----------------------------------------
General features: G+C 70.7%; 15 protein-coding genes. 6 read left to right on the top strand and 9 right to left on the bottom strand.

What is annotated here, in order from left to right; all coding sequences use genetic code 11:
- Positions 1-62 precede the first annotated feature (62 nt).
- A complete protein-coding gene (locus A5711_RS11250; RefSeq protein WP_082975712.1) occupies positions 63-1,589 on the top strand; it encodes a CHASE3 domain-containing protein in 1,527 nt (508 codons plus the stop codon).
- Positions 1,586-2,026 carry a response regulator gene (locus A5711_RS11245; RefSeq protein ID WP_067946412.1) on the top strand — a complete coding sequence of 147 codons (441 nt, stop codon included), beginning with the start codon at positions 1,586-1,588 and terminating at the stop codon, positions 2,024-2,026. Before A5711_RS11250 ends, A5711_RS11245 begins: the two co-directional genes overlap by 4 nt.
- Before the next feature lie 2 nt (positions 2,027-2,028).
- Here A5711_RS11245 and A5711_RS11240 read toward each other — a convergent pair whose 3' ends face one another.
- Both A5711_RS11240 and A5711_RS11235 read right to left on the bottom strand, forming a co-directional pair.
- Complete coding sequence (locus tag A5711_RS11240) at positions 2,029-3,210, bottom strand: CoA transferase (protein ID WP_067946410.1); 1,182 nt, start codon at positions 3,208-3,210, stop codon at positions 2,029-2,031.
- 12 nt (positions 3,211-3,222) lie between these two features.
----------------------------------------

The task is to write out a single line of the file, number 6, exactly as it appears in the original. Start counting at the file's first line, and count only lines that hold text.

- Before the next feature lie 2 nt (positions 2,027-2,028).